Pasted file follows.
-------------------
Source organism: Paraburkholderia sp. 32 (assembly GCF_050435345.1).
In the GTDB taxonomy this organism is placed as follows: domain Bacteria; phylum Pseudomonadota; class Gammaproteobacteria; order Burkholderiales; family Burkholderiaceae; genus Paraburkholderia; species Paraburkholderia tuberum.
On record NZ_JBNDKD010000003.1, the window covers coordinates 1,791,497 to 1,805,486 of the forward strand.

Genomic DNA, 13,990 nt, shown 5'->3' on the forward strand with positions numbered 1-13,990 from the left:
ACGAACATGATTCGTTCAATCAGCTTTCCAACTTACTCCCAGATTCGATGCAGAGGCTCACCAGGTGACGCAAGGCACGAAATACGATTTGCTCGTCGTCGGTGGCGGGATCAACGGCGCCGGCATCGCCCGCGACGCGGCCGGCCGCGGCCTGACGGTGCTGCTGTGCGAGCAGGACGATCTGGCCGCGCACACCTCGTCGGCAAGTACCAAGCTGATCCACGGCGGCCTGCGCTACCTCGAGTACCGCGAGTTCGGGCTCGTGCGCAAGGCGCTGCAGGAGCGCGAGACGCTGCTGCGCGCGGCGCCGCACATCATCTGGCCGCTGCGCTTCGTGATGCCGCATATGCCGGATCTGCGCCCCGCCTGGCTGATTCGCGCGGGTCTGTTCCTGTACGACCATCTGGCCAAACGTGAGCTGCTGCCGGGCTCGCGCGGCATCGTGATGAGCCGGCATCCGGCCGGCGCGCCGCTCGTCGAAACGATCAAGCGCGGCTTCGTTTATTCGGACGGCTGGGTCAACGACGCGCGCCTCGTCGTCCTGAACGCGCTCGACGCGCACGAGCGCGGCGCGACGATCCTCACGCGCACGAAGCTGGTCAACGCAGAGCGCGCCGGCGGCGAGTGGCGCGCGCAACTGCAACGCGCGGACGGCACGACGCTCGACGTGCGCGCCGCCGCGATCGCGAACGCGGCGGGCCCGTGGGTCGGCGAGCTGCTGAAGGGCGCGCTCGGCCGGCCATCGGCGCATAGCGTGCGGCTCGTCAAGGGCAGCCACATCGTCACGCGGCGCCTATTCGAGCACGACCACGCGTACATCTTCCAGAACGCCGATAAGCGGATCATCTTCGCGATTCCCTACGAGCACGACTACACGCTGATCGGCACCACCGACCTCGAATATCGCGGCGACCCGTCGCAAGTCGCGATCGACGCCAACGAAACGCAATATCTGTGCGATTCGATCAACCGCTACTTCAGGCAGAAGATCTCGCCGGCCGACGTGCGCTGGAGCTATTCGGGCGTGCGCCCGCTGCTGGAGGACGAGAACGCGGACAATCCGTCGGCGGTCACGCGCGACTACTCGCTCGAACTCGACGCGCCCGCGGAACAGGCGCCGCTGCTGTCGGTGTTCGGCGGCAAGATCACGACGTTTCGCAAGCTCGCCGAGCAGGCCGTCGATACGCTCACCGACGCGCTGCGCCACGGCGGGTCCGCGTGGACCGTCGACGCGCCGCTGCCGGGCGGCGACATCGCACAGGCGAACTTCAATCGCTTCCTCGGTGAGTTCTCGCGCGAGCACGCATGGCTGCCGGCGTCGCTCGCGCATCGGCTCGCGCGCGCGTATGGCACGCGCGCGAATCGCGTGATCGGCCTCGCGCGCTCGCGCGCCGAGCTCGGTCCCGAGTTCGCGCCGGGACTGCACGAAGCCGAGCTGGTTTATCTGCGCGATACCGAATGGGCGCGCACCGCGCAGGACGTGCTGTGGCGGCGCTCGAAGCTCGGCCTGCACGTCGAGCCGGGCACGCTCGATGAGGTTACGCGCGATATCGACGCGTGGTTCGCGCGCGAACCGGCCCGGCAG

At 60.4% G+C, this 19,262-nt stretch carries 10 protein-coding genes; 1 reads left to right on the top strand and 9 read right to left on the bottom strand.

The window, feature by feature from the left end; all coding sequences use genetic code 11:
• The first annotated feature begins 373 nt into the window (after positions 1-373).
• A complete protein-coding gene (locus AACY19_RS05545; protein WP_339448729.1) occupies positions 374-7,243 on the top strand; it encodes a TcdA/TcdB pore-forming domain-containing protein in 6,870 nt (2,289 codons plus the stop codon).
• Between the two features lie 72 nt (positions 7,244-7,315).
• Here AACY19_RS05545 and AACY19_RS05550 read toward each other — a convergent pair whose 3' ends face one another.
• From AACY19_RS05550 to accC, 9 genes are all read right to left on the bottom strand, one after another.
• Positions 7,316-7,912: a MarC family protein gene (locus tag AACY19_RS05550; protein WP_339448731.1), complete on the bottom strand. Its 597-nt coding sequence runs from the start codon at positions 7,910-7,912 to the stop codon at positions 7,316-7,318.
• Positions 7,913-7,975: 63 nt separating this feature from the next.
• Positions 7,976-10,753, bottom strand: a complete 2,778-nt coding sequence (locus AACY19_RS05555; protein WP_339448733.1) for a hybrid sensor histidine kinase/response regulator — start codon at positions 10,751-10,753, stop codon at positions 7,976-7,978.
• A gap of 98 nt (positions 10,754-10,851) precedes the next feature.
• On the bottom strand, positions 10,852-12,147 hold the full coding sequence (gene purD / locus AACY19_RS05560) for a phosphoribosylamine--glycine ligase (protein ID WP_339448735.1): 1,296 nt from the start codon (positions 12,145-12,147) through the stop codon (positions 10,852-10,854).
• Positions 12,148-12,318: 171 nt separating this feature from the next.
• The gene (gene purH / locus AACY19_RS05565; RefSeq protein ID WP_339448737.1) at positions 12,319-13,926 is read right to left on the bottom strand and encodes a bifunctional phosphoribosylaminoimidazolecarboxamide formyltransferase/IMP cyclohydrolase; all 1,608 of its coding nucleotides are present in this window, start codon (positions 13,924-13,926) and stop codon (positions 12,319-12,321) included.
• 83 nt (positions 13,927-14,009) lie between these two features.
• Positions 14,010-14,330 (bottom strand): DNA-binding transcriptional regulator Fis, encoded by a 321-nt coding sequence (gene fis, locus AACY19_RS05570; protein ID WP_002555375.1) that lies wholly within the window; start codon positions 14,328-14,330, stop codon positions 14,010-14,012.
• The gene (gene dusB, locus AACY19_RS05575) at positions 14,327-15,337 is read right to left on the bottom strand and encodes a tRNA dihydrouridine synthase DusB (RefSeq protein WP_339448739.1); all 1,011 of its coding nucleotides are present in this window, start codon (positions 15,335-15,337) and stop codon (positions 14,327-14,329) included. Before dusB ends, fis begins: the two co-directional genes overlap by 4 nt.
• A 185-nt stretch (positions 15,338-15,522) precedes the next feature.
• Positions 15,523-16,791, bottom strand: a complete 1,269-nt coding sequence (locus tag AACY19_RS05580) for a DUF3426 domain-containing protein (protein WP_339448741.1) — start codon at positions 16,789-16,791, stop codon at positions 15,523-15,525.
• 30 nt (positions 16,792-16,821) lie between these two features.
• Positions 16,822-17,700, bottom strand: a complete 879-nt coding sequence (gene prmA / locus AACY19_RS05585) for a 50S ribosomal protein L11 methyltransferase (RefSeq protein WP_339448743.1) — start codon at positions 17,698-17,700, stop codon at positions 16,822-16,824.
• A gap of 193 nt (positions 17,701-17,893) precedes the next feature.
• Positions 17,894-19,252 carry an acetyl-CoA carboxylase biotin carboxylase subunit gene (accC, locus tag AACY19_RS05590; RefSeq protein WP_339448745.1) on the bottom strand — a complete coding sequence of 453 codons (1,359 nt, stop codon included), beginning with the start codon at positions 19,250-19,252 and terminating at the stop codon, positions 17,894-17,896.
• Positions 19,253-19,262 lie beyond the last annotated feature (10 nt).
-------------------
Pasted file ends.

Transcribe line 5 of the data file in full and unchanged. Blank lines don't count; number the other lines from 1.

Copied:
ACGAACATGATTCGTTCAATCAGCTTTCCAACTTACTCCCAGATTCGATGCAGAGGCTCACCAGGTGACGCAAGGCACGAAATACGATTTGCTCGTCGTCGGTGGCGGGATCAACGGCGCCGGCATCGCCCGCGACGCGGCCGGCCGCGGCCTGACGGTGCTGCTGTGCGAGCAGGACGATCTGGCCGCGCACACCTCGTCGGCAAGTACCAAGCTGATCCACGGCGGCCTGCGCTACCTCGAGTACCGCGAGTTCGGGCTCGTGCGCAAGGCGCTGCAGGAGCGCGAGACGCTGCTGCGCGCGGCGCCGCACATCATCTGGCCGCTGCGCTTCGTGATGCCGCATATGCCGGATCTGCGCCCCGCCTGGCTGATTCGCGCGGGTCTGTTCCTGTACGACCATCTGGCCAAACGTGAGCTGCTGCCGGGCTCGCGCGGCATCGTGATGAGCCGGCATCCGGCCGGCGCGCCGCTCGTCGAAACGATCAAGCGCGGCTTCGTTTATTCGGACGGCTGGGTCAACGACGCGCGCCTCGTCGTCCTGAACGCGCTCGACGCGCACGAGCGCGGCGCGACGATCCTCACGCGCACGAAGCTGGTCAACGCAGAGCGCGCCGGCGGCGAGTGGCGCGCGCAACTGCAACGCGCGGACGGCACGACGCTCGACGTGCGCGCCGCCGCGATCGCGAACGCGGCGGGCCCGTGGGTCGGCGAGCTGCTGAAGGGCGCGCTCGGCCGGCCATCGGCGCATAGCGTGCGGCTCGTCAAGGGCAGCCACATCGTCACGCGGCGCCTATTCGAGCACGACCACGCGTACATCTTCCAGAACGCCGATAAGCGGATCATCTTCGCGATTCCCTACGAGCACGACTACACGCTGATCGGCACCACCGACCTCGAATATCGCGGCGACCCGTCGCAAGTCGCGATCGACGCCAACGAAACGCAATATCTGTGCGATTCGATCAACCGCTACTTCAGGCAGAAGATCTCGCCGGCCGACGTGCGCTGGAGCTATTCGGGCGTGCGCCCGCTGCTGGAGGACGAGAACGCGGACAATCCGTCGGCGGTCACGCGCGACTACTCGCTCGAACTCGACGCGCCCGCGGAACAGGCGCCGCTGCTGTCGGTGTTCGGCGGCAAGATCACGACGTTTCGCAAGCTCGCCGAGCAGGCCGTCGATACGCTCACCGACGCGCTGCGCCACGGCGGGTCCGCGTGGACCGTCGACGCGCCGCTGCCGGGCGGCGACATCGCACAGGCGAACTTCAATCGCTTCCTCGGTGAGTTCTCGCGCGAGCACGCATGGCTGCCGGCGTCGCTCGCGCATCGGCTCGCGCGCGCGTATGGCACGCGCGCGAATCGCGTGATCGGCCTCGCGCGCTCGCGCGCCGAGCTCGGTCCCGAGTTCGCGCCGGGACTGCACGAAGCCGAGCTGGTTTATCTGCGCGATACCGAATGGGCGCGCACCGCGCAGGACGTGCTGTGGCGGCGCTCGAAGCTCGGCCTGCACGTCGAGCCGGGCACGCTCGATGAGGTTACGCGCGATATCGACGCGTGGTTCGCGCGCGAACCGGCCCGGCAG